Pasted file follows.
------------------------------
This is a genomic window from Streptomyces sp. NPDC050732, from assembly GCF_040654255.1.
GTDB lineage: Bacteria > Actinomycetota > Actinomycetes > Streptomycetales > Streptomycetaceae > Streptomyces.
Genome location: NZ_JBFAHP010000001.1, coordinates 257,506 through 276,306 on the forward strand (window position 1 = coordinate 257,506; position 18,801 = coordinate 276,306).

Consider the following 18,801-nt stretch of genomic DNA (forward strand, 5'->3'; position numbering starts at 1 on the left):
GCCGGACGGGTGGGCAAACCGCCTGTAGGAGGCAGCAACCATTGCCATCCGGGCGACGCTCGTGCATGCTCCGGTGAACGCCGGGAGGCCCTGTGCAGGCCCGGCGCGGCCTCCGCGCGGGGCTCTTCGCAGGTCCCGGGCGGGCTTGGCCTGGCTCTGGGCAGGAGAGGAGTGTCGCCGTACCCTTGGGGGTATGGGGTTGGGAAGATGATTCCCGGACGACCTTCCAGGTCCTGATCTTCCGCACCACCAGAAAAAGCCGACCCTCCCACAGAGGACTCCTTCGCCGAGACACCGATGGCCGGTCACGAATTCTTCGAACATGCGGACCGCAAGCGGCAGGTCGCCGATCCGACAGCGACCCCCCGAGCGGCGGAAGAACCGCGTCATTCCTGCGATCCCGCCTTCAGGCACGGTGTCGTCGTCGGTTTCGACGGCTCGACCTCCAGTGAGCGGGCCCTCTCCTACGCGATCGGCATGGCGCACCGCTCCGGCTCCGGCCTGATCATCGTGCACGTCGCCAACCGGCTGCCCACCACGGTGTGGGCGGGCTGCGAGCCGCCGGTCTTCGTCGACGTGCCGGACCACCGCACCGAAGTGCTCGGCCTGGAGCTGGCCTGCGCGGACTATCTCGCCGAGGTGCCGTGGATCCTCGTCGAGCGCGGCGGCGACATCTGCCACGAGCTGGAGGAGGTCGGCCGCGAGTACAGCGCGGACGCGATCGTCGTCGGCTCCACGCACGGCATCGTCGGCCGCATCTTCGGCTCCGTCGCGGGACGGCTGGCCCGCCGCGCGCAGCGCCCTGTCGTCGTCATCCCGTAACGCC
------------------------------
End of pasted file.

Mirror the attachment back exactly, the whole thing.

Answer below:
This is a genomic window from Streptomyces sp. NPDC050732, from assembly GCF_040654255.1.
GTDB lineage: Bacteria > Actinomycetota > Actinomycetes > Streptomycetales > Streptomycetaceae > Streptomyces.
Genome location: NZ_JBFAHP010000001.1, coordinates 257,506 through 276,306 on the forward strand (window position 1 = coordinate 257,506; position 18,801 = coordinate 276,306).

Consider the following 18,801-nt stretch of genomic DNA (forward strand, 5'->3'; position numbering starts at 1 on the left):
GCCGGACGGGTGGGCAAACCGCCTGTAGGAGGCAGCAACCATTGCCATCCGGGCGACGCTCGTGCATGCTCCGGTGAACGCCGGGAGGCCCTGTGCAGGCCCGGCGCGGCCTCCGCGCGGGGCTCTTCGCAGGTCCCGGGCGGGCTTGGCCTGGCTCTGGGCAGGAGAGGAGTGTCGCCGTACCCTTGGGGGTATGGGGTTGGGAAGATGATTCCCGGACGACCTTCCAGGTCCTGATCTTCCGCACCACCAGAAAAAGCCGACCCTCCCACAGAGGACTCCTTCGCCGAGACACCGATGGCCGGTCACGAATTCTTCGAACATGCGGACCGCAAGCGGCAGGTCGCCGATCCGACAGCGACCCCCCGAGCGGCGGAAGAACCGCGTCATTCCTGCGATCCCGCCTTCAGGCACGGTGTCGTCGTCGGTTTCGACGGCTCGACCTCCAGTGAGCGGGCCCTCTCCTACGCGATCGGCATGGCGCACCGCTCCGGCTCCGGCCTGATCATCGTGCACGTCGCCAACCGGCTGCCCACCACGGTGTGGGCGGGCTGCGAGCCGCCGGTCTTCGTCGACGTGCCGGACCACCGCACCGAAGTGCTCGGCCTGGAGCTGGCCTGCGCGGACTATCTCGCCGAGGTGCCGTGGATCCTCGTCGAGCGCGGCGGCGACATCTGCCACGAGCTGGAGGAGGTCGGCCGCGAGTACAGCGCGGACGCGATCGTCGTCGGCTCCACGCACGGCATCGTCGGCCGCATCTTCGGCTCCGTCGCGGGACGGCTGGCCCGCCGCGCGCAGCGCCCTGTCGTCGTCATCCCGTAACGCC